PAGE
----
VDOT decided to rethink its timing after the federal agency's shift in direction in December, to "make sure we conducted an appropriate and legally defensible environmental process," Shucet said.
One of Virginia's leading environmental advocates was delighted.
"This is a pretty significant shift in the timetable and I think it's a very positive development," said Trip Pollard of the Southern Environmental Law Center in Charlottesville.
Pollard said he had several conversations with VDOT officials after the federal highway agency began talking in December about adopting new standards for complying with the National Environmental Policy Act. He said his talks with VDOT probably did not prompt Friday's announcement, though they may have highlighted the issues.
The Southern Environmental Law Center has a pending lawsuit against VDOT over the environmental aspects of a proposed U.S. 29 bypass of Charlottesville, and other suits against highway projects in North Carolina, Georgia and Tennessee. "We use lawsuits as a last resort," Pollard said.
Smart Solutions, a group of truckers, manufacturers and other businesses along the I-81 corridor, was not pleased that more time will be needed for improving the highway.
The environmental study "is an important part of the process. We're disappointed that it's going to be slowed down," said Jay Smith, spokesman for Smart Solutions.
Shucet said a second reason for revising the schedule involved the consortiums. VDOT wanted to save the proposers the expense of drawing engineering plans this summer that might need major changes if environmental issues are discovered.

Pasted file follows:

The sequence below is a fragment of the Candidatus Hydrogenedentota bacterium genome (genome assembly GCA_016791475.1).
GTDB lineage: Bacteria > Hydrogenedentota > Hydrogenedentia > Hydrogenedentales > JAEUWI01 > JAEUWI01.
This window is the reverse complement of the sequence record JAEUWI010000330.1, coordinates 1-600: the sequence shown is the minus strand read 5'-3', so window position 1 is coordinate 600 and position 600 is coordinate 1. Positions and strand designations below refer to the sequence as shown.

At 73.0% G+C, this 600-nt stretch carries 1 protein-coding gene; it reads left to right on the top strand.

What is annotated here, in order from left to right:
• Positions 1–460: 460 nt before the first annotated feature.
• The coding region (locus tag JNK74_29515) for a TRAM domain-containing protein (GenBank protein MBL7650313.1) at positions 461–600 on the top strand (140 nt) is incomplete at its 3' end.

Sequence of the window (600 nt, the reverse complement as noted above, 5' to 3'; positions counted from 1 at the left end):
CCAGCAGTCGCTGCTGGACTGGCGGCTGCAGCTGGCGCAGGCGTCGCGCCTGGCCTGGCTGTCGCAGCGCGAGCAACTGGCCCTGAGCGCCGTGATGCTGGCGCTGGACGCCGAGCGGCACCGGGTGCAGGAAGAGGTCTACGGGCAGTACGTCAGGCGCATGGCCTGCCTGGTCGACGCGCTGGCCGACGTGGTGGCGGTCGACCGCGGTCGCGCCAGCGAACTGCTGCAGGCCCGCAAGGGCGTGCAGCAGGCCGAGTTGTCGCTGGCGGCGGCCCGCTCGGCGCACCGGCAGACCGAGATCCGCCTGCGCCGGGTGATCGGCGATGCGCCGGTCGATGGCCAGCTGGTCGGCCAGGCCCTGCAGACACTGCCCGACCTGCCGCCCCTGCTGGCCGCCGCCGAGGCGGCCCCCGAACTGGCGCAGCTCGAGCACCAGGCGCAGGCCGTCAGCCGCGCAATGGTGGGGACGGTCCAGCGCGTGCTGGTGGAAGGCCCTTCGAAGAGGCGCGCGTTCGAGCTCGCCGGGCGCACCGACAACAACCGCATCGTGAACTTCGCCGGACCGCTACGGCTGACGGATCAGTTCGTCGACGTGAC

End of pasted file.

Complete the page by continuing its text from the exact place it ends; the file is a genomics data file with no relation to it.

Rick Volk, speaking for Star Solutions, said, "We think it is important that any transportation improvements result in minimal impact to the environment. Star Solutions looks forward to moving this very necessary project forward and assisting VDOT any way we can."
Jim Carroll of Fluor Virginia said his group expected some environmental issues to arise, and VDOT's announcement Friday "wouldn't chase us out of the picture."
He said Fluor was waiting to hear what VDOT will do next.
Star Solutions' basic proposal would cost $7.75 billion and would be financed primarily by truck tolls and federal revenue. It envisions an eight-lane I-81 with truck lanes separated from cars by a concrete barrier.
Fluor Virginia's $1.84 billion proposal would put tolls on both cars and trucks without using federal revenue. It would add one lane in each direction, mostly in the median.
Shucet said the environmental study will assess much more than the highway expansion's impact on land and streams.
Federal law requires that the first phase of environmental review examine the need for the road improvements and consider multiple options such as building nothing, or building railroad tracks to shift freight from trucks on I-81.
"We are absolutely committed to looking at rail options," Shucet said, but he wouldn't say whether the additional review increased the chances of new track being built as part of the I-81 project.
Social issues also will be addressed during the environmental review, Shucet said, and those include displacing homes and businesses when right of way is acquired.
Noise may be an issue in developed areas, he said.
Questions about air pollution from trucks will also be researched.
"The general issue of air quality will need to be investigated," he said.